UF Oriented, Remaining M Edges Flipped

UF-DF--M' U' M' U' M' U' M' U' (8s*)

UF-DB--M' U M U2 M' U M' U' M' U (10,11)

UF-UB--U' M' U2 M U' M U M U' (9s*)

DF-UF--U M U' M2 U2 M U' M' U' (9s*)

DF-DB--U' M' U M U2 M2 U M U (9s*)

DF-UB--U M U M U M U' M U2 (9s*)

DB-UF--M' U M U' M U' M U (8s*)

DB-DF--U' M' U M' U M' U' (7s*)

DB-UB--U' M' U M' U M' U' M2 U2 M U2 (11,14)

UB-UF--U' M' U M' U M' U M2 U2 (9s*)

UB-DF--U M U2 M' U' M' U M' U (9s*)

UB-DB--U' M' U M' U M' U M U2 (9s*)

UF Flipped, Remaining M Edges Oriented

UF-DF--F R' F' M2 F2 M' F' R F M F2 (11s*)

UF-DB--F R' F' M2 F2 M' F' R F M2 F2 (11s)

UF-UB--F R' F' M' F2 M2 F' R F M F2 (11s)

DF-UF--F R' F M2 F2 M F R F' (9f*)

DF-DB--M F' R' F M2 F2 M F R F (10f*)

DF-UB--F R' F M F2 M2 F R F' (9f*)

DB-UF--B2 M' B' R B' M' B2 M2 B' R' B' (11f*)

DB-DF--F R' F M2 F2 M F R F M F2 (11f*)

DB-UB--F R' F M F2 M2 F R F M F2 (11f*)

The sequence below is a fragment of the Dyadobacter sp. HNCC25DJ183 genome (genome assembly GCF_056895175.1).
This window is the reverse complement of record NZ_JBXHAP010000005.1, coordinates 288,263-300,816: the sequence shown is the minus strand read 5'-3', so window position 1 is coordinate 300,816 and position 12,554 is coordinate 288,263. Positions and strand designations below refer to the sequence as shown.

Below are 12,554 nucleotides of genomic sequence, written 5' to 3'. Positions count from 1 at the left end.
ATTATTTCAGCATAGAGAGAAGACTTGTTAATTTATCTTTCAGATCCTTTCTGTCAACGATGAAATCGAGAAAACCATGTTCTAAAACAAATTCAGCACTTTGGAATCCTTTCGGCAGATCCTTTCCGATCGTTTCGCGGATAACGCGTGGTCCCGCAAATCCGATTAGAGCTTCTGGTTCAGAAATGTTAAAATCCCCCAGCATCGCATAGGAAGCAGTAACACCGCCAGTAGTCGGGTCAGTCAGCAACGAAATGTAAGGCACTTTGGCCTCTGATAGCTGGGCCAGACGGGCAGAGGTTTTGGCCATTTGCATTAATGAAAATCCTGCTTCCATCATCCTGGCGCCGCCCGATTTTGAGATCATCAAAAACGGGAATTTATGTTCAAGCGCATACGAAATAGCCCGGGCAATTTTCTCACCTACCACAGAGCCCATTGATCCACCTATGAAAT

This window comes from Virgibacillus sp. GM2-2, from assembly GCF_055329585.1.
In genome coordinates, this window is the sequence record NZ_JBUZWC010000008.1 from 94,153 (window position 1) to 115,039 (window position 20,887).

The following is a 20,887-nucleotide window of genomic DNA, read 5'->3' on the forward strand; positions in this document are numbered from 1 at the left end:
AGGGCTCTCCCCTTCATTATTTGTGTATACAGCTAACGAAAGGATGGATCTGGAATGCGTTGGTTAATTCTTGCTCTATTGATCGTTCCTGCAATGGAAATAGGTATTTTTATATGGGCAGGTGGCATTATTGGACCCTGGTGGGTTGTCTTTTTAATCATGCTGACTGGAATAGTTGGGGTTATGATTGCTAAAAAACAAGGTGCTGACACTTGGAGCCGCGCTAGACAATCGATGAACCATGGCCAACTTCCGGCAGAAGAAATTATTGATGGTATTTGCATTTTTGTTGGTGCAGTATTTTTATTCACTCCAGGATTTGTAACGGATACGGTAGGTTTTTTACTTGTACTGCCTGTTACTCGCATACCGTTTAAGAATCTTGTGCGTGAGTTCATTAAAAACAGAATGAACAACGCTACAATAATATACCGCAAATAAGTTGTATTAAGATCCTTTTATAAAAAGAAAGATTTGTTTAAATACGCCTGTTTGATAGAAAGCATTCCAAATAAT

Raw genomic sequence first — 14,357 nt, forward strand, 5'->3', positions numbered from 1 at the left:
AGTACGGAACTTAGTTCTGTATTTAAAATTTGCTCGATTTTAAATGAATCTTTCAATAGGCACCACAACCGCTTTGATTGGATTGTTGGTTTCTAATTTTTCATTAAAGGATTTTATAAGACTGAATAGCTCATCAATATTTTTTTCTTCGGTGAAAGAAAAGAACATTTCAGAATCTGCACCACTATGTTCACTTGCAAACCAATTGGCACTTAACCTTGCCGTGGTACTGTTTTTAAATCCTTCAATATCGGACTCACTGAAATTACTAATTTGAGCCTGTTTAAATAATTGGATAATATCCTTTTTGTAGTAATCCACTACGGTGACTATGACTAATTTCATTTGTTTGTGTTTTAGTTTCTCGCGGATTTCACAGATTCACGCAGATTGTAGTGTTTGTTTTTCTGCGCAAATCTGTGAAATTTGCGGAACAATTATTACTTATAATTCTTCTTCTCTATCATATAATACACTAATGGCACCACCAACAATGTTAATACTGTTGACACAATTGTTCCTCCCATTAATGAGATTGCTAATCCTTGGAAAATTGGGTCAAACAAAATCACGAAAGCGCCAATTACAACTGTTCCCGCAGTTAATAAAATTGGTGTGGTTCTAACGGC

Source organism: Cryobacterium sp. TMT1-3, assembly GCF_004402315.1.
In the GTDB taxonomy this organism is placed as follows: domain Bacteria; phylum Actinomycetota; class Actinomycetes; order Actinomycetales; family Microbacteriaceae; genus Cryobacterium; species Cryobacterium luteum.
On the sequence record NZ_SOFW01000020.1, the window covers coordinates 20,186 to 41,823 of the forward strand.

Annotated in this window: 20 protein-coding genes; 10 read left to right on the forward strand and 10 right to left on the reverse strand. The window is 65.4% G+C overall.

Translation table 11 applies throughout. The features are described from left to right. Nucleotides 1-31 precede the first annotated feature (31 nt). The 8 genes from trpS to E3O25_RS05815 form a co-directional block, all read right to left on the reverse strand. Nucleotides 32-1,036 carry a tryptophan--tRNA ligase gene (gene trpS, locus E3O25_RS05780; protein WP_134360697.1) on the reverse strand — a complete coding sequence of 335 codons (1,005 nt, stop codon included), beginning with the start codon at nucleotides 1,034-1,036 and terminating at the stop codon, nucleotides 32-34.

UB-UF--M' B' R B' M' B2 M2 B' R' B (10f*)

UB-DF--F R' F' M2 F2 M' F' R F' (9f*)

UB-DB--F R' F' M' F2 M2 F' R F' (9f*)

Align the M slice.

Special Cases

Occasionally, at the end of Step 3 in Roux, or the corners first equivalent, the UL and UR edges will be accidentally placed at UL and UF, in some configuration other than what we want for the method outlined as above. Here's how to handle these cases.

Case 1: UL is in the correct place but flipped, UR is solved.

Do y2 and proceed to Step 2 as above.

Case 2: UL and UR are in the correct place, but both are flipped.

2 M edges flipped, adjacent, and at UF and UB--U M2 F2 M' F2 U' (6f*)

2 M edges flipped diagonal, at DF and UB--U2 M' U F2 M F2 M2 U (8f*)

4 M edges flipped--R U' r' U' M' U2 M2 U' r U R' (11f*)

0 M edges flipped--U M2 U M' U M' U' M U M' U (11f*)

The M slice is now oriented, and can be solved with the usual algorithms.

Case 3: UL and UR are solved.

2 M edges flipped, adjacent, and at DB and UB--U2 F M F' U2 F M' F'

2 M edges flipped, diagonal, and at DB and UF--F M F' U2 F M' F' U2

4 M edges flipped--U M' U2 M' U' M U' M' U2 M' U

The M slice is now oriented, and can be solved with the usual algorithms.

I don't know how this compares to other finishes as far as move count goes, but it does guarantee a 2 look finish every time (there is a slim chance of a skip in special cases 2 and 3), and there are fewer algorithms to know compared to solving DF and DB, then O and P of the LL edges.

Last edited: Sep 11, 2010